This artist does not have an image.

Print This Page

Jay DeFeo

(Hanover, New Hampshire, 1929 - 1989, Oakland, California)

View the objects by this artist.


Jay DeFeo has been categorized as “an abstract expressionist, a Beat painter, a funk artist, an eccentric, and a romantic,” and indeed she was all these things.1 She began her career by painting abstractions ripe with expressive brushstroke. She was among the charismatic members of a group of artists and poets who became known as the Beats, and became associated with the Bay Area funk artists working in collage and assemblage. Her eccentric self remained resistant to art-market commercialism and she painted only what pleased her. Yet she is perhaps best known for her romantic devotion to a single vision that became the monumental painting The Rose.

DeFeo was deeply rooted to the San Francisco Bay Area. She spent her adolescence in San Jose. She studied painting at the University of California, Berkeley, where she received both undergraduate and graduate degrees. Although a fellowship took her to New York and then to Europe for two years, she returned to San Francisco, where she married fellow artist Wally Hedrick in 1954. Together, DeFeo and Hedrick developed a circle of friends that included artists Wallace Berman, Joan Brown, Jess Collins, Bruce Conner, George Herms, Sonia Gechtoff, James Kelly, Ed Kienholz, and writers Allen Ginsberg and Jack Kerouac. They all shared a love of jazz and a penchant for artistic experimentation in a great variety of forms.

A crucial moment came for DeFeo and Hedrick in 1959, when their paintings were selected for the Sixteen Americans exhibition at New York’s Museum of Modern Art. The import of this exhibition is clear in retrospect—it introduced such luminaries as Jasper Johns, Ellsworth Kelly, Louise Nevelson, Robert Rauschenberg, and Frank Stella. But together they rejected the attention of the New York art world and remained in San Francisco—a move that could be characterized as either noble or irresponsible, depending on one’s point of view. Years later Carter Ratcliff concluded the former: “Her choice made her an exemplary figure: the artist who resists the temptations of the New York art market.”2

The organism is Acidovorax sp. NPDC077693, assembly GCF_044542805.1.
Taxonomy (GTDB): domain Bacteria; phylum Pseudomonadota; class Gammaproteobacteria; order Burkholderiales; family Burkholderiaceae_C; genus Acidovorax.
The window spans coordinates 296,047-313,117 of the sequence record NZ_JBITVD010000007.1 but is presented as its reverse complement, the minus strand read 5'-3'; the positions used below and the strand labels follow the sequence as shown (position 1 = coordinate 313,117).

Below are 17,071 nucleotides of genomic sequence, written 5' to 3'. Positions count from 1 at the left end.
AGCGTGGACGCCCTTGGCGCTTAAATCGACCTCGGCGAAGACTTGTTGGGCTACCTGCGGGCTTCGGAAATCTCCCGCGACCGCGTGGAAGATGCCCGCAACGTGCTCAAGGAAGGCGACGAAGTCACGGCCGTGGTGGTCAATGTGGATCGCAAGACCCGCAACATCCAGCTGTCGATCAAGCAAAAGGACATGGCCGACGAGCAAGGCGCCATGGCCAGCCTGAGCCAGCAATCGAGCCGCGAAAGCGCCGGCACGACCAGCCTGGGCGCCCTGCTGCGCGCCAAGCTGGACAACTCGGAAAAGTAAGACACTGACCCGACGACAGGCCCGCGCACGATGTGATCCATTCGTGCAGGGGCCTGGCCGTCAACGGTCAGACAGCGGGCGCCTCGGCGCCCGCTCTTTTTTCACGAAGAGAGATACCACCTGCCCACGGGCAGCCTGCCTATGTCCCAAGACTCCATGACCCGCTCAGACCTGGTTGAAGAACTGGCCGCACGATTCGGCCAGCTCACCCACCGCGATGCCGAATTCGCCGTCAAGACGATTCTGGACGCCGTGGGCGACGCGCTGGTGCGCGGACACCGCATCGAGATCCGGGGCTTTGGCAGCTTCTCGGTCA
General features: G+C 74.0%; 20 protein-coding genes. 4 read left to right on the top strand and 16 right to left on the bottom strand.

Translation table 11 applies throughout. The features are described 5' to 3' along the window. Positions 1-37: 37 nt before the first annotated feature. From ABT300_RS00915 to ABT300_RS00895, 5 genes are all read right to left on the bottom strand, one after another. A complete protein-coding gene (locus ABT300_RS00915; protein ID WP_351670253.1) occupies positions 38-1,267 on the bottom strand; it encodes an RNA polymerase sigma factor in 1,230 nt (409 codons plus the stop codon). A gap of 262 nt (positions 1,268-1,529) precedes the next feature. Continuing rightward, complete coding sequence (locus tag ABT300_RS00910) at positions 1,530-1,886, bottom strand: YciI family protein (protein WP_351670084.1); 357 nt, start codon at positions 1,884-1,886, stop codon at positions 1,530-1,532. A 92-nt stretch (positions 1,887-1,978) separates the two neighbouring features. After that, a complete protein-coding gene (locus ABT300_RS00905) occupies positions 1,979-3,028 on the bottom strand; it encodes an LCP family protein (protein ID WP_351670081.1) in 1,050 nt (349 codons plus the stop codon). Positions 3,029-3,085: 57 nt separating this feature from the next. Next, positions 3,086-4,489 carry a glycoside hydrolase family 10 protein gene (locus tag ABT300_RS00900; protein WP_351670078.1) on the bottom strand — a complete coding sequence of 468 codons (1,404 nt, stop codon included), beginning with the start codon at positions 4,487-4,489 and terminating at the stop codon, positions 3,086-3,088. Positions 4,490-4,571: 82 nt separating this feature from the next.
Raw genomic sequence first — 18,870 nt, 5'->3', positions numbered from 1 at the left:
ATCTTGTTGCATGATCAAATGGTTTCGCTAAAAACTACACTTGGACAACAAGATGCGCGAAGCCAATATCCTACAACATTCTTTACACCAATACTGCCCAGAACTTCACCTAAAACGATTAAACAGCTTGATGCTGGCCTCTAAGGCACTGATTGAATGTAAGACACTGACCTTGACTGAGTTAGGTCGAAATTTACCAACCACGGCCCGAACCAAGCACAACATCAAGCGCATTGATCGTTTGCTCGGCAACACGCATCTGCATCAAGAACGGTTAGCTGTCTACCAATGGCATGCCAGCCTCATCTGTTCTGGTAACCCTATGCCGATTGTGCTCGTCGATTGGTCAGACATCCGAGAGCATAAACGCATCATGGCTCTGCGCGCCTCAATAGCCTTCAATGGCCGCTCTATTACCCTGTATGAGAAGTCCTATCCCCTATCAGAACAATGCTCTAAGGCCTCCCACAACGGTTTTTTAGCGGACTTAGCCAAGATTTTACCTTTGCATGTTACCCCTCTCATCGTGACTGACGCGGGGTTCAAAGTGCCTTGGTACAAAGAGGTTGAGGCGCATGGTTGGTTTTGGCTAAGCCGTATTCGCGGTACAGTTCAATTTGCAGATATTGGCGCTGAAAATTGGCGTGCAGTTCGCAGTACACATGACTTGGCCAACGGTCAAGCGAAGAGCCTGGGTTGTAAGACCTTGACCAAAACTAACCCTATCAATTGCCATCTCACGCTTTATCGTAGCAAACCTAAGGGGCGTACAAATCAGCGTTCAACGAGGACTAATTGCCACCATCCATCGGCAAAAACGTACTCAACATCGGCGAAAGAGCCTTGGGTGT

DeFeo continued to choose her own path. She painted for herself, not the art market, and exhibited sporadically and then only at marginal galleries. She supported herself by teaching at the region’s most highly regarded art schools—the San Francisco Art Institute; the California College of Arts; the University of California, Berkeley; and finally at Mills College in Oakland, where she settled into a tenured position in the 1980s.

DeFeo is best known for her monumental painting-cum-sculpture The Rose, an enormous canvas measuring nearly 11 by 8 feet, which she began in 1958. A pleated mandala form with a sculptural depth of eight inches in places, this painting would be her obsession for the next eight years. It remains legendary for its size and scope, as well as for the story of its creation and removal from her Fillmore Street studio when she and Hedrick were evicted in 1965.3 A testament to her commitment to an ideal at all costs, the completion of The Rose left her exhausted, ill, and homeless.
DeFeo retreated to Marin County, where she taught, but did not create art for nearly four years. The draining experience of painting The Rose led her to explore new media in the 1970s as a way of breaking with the past. She bought a camera and documented her surroundings with the same abstract approach as she used in her paintings.